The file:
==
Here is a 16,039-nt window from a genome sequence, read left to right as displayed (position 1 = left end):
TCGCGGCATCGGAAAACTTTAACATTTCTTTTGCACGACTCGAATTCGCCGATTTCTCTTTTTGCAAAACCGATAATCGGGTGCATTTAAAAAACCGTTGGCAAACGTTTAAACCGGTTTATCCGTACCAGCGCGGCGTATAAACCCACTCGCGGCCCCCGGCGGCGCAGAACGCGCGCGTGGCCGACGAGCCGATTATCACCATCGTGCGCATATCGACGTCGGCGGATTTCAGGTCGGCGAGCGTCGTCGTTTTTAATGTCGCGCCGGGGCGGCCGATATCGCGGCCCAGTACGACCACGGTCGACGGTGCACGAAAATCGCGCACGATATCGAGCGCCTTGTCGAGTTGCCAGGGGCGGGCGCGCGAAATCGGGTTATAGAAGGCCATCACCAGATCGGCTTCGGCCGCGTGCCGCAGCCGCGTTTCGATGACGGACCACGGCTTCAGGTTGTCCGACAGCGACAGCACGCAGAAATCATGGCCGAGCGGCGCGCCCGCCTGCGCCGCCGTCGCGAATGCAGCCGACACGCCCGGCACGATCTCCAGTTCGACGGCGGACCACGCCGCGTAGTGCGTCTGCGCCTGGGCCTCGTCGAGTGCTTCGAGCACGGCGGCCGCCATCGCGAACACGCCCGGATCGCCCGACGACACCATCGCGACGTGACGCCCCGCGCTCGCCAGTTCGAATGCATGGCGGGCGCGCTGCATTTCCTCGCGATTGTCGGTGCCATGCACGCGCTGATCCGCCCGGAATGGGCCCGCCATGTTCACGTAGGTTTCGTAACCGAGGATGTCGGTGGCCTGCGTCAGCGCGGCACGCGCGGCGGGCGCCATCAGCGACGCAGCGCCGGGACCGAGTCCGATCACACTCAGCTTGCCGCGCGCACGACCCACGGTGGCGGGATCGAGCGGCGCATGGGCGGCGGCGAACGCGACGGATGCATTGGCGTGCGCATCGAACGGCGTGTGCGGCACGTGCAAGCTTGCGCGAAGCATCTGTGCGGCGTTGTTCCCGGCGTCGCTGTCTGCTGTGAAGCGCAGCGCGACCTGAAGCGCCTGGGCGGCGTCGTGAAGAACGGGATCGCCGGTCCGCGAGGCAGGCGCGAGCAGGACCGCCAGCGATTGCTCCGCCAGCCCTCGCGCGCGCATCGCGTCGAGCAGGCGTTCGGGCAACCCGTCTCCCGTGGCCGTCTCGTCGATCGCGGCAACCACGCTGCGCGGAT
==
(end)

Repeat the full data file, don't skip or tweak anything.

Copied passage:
Here is a 16,039-nt window from a genome sequence, read left to right as displayed (position 1 = left end):
TCGCGGCATCGGAAAACTTTAACATTTCTTTTGCACGACTCGAATTCGCCGATTTCTCTTTTTGCAAAACCGATAATCGGGTGCATTTAAAAAACCGTTGGCAAACGTTTAAACCGGTTTATCCGTACCAGCGCGGCGTATAAACCCACTCGCGGCCCCCGGCGGCGCAGAACGCGCGCGTGGCCGACGAGCCGATTATCACCATCGTGCGCATATCGACGTCGGCGGATTTCAGGTCGGCGAGCGTCGTCGTTTTTAATGTCGCGCCGGGGCGGCCGATATCGCGGCCCAGTACGACCACGGTCGACGGTGCACGAAAATCGCGCACGATATCGAGCGCCTTGTCGAGTTGCCAGGGGCGGGCGCGCGAAATCGGGTTATAGAAGGCCATCACCAGATCGGCTTCGGCCGCGTGCCGCAGCCGCGTTTCGATGACGGACCACGGCTTCAGGTTGTCCGACAGCGACAGCACGCAGAAATCATGGCCGAGCGGCGCGCCCGCCTGCGCCGCCGTCGCGAATGCAGCCGACACGCCCGGCACGATCTCCAGTTCGACGGCGGACCACGCCGCGTAGTGCGTCTGCGCCTGGGCCTCGTCGAGTGCTTCGAGCACGGCGGCCGCCATCGCGAACACGCCCGGATCGCCCGACGACACCATCGCGACGTGACGCCCCGCGCTCGCCAGTTCGAATGCATGGCGGGCGCGCTGCATTTCCTCGCGATTGTCGGTGCCATGCACGCGCTGATCCGCCCGGAATGGGCCCGCCATGTTCACGTAGGTTTCGTAACCGAGGATGTCGGTGGCCTGCGTCAGCGCGGCACGCGCGGCGGGCGCCATCAGCGACGCAGCGCCGGGACCGAGTCCGATCACACTCAGCTTGCCGCGCGCACGACCCACGGTGGCGGGATCGAGCGGCGCATGGGCGGCGGCGAACGCGACGGATGCATTGGCGTGCGCATCGAACGGCGTGTGCGGCACGTGCAAGCTTGCGCGAAGCATCTGTGCGGCGTTGTTCCCGGCGTCGCTGTCTGCTGTGAAGCGCAGCGCGACCTGAAGCGCCTGGGCGGCGTCGTGAAGAACGGGATCGCCGGTCCGCGAGGCAGGCGCGAGCAGGACCGCCAGCGATTGCTCCGCCAGCCCTCGCGCGCGCATCGCGTCGAGCAGGCGTTCGGGCAACCCGTCTCCCGTGGCCGTCTCGTCGATCGCGGCAACCACGCTGCGCGGAT